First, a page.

London’s ITV took on a new look in the last week of July 1968 with a change of companies, faces and television programmes. After 13 years, it was time for ATV (the weekend con­tractors) and Rediffusion (the weekday con­tractors) to…

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1 9 8 3 (UK) 1 x 120 minute episode 6 x 60 minute episodes Barrie Keefe’s drama series No Excuses presented the horrid antics of a seamy group of cocaine-sniffing rock musicians called the Angels, headed by flame-haired Shelley Maze (ex-Rock…

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In Britain, Radio 1 and Top of the Pops began in the Sixties, but by 1970 the Disc Jockeys (or DJ’s) had been elevated to stardom, and many were household names; Tony Blackburn, David ‘Diddy’ Hamilton, Alan ‘Fluff’ Freeman, Dave Lee Travis,…

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Clearly inspired by the success of the Bay City Rollers, this young five-piece group from Dagenham in Essex joined the many new bands taking their inspiration from the Tartan Terrors. Flintlock had a head start on most of the other…

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Faron’s Flamingos emerged from a band formed at the Liverpool Mercury Cycling Club (apparently in the winter months they preferred skiffle to cycling!). The group (The Hi-Hats) became Robin and The Ravens, with Robin wearing a yellow silk suit and…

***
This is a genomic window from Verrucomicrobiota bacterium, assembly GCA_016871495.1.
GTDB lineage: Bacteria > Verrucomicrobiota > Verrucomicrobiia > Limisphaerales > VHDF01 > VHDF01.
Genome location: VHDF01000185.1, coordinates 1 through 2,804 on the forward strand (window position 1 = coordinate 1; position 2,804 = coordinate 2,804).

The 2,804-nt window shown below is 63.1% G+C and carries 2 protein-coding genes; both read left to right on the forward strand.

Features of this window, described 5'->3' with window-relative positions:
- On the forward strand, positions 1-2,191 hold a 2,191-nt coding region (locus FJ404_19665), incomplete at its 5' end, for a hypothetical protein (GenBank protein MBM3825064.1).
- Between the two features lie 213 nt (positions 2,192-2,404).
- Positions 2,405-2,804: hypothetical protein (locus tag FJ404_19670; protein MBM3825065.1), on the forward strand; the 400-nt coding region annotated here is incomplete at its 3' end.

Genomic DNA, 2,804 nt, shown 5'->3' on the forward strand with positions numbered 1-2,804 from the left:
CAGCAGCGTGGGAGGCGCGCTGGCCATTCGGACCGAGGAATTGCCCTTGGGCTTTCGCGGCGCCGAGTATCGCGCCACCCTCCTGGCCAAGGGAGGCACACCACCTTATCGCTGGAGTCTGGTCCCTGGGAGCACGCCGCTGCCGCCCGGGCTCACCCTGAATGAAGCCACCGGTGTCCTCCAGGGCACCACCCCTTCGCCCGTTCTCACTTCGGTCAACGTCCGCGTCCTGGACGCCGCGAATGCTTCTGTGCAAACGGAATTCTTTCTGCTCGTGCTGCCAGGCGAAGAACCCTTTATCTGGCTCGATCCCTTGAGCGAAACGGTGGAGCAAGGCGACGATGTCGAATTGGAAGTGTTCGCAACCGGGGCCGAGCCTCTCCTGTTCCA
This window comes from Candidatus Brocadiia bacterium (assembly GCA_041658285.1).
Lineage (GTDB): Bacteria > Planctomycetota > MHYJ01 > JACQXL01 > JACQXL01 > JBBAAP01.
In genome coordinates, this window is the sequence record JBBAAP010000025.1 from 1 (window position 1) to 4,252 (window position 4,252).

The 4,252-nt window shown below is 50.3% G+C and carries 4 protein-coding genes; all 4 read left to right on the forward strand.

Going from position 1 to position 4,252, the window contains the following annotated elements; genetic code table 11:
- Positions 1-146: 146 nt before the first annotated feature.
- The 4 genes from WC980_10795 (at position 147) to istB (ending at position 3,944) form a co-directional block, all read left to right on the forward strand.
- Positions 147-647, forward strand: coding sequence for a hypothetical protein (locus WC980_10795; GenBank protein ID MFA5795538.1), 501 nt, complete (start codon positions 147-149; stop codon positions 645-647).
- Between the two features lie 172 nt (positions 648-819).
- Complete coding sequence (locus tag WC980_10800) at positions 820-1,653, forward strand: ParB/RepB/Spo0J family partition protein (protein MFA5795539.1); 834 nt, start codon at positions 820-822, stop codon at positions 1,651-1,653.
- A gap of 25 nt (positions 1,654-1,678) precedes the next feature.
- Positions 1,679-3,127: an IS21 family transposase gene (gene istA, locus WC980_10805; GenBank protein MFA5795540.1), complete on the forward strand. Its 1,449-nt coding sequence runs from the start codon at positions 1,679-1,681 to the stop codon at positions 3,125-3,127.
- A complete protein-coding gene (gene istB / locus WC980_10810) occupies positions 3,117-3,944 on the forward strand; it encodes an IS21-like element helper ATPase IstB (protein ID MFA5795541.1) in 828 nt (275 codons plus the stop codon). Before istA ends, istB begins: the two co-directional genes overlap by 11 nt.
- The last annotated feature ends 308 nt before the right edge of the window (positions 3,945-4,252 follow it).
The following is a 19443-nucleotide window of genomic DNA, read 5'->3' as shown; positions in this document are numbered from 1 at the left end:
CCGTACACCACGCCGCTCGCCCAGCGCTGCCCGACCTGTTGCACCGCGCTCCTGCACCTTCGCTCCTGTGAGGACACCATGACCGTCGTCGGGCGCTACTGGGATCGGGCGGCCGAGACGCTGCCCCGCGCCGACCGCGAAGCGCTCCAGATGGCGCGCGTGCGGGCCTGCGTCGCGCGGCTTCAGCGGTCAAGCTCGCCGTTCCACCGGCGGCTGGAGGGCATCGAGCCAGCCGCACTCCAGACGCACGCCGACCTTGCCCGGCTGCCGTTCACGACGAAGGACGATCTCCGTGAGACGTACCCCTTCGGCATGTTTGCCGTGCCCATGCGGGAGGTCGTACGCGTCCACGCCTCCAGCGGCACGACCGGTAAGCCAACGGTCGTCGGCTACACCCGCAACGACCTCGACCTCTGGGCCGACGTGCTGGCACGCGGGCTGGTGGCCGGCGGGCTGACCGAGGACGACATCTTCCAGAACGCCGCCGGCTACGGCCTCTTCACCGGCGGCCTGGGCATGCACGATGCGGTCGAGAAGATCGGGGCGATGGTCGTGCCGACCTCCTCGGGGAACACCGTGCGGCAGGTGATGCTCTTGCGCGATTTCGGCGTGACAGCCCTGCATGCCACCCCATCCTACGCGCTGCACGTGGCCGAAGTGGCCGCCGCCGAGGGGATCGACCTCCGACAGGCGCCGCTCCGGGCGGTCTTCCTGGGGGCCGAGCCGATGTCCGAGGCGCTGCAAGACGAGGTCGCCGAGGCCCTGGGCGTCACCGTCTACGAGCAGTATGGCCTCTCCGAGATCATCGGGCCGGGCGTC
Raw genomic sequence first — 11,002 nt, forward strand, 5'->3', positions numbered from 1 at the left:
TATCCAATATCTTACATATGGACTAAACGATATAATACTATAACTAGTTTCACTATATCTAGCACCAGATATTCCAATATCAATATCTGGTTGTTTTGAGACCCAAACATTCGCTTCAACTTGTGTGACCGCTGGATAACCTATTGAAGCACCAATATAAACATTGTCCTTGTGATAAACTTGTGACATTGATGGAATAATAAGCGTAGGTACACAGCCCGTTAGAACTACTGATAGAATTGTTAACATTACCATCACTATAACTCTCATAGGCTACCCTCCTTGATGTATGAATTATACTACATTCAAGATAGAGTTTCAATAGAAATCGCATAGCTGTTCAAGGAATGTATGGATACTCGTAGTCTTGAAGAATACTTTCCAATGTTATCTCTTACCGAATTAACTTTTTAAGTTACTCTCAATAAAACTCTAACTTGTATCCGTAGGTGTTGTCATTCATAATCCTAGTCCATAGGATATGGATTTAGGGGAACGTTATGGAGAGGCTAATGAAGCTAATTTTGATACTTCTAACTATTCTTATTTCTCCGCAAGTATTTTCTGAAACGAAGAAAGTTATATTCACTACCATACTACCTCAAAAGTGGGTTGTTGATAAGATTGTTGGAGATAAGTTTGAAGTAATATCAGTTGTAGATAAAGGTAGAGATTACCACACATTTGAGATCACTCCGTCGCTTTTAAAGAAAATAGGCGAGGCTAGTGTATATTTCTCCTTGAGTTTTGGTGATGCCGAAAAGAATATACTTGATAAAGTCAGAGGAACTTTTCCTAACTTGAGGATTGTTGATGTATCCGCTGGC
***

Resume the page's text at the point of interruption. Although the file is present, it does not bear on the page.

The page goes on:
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AC/DC lead vocalist Brian Johnson trod the boards in the 1970s with Newcastle-based Geordie. The band who were often referred to as ‘Newcastle’s answer to Slade’ scored a handful of hits across Europe (especially in Germany), including Don’t Do That (their first…

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Wendy Emerton – later to take the stage name Richard – was born in Middlesbrough on 20 July 1943. Later, her parents moved to London to manage a Mayfair pub, and she attended St George’s school in Mount Street. Her…

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Born Thomas Frederick Cooper in Caerphilly on 19 March 1921, Tommy Cooper served as a member of Field Marshal Montgomery’s Desert Rats in Egypt during WWII – which is where he originally picked up his trademark fez. Following seven years…

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Verity Ann Lambert was born in London on 27 November 1935, the daughter of a Jewish accountant, and was educated at Roedean School. She left Roedean at sixteen with six O’ levels and pursued a brief language course at the…

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In the 1950s and 1960s, the majority of the population of the UK and USA smoked cigarettes or tobacco products. Since no stigma was attached to smoking, it was permitted just about everywhere – including on buses, trains, planes and…

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Minibrix construction kits were manufactured from 1935 to 1976 in the UK by the Premo Rubber Company (a subsidiary of the I.T.S. Rubber Company), which had traditionally made rubber shoe heels. Like the later and more famous construction toy, Lego,…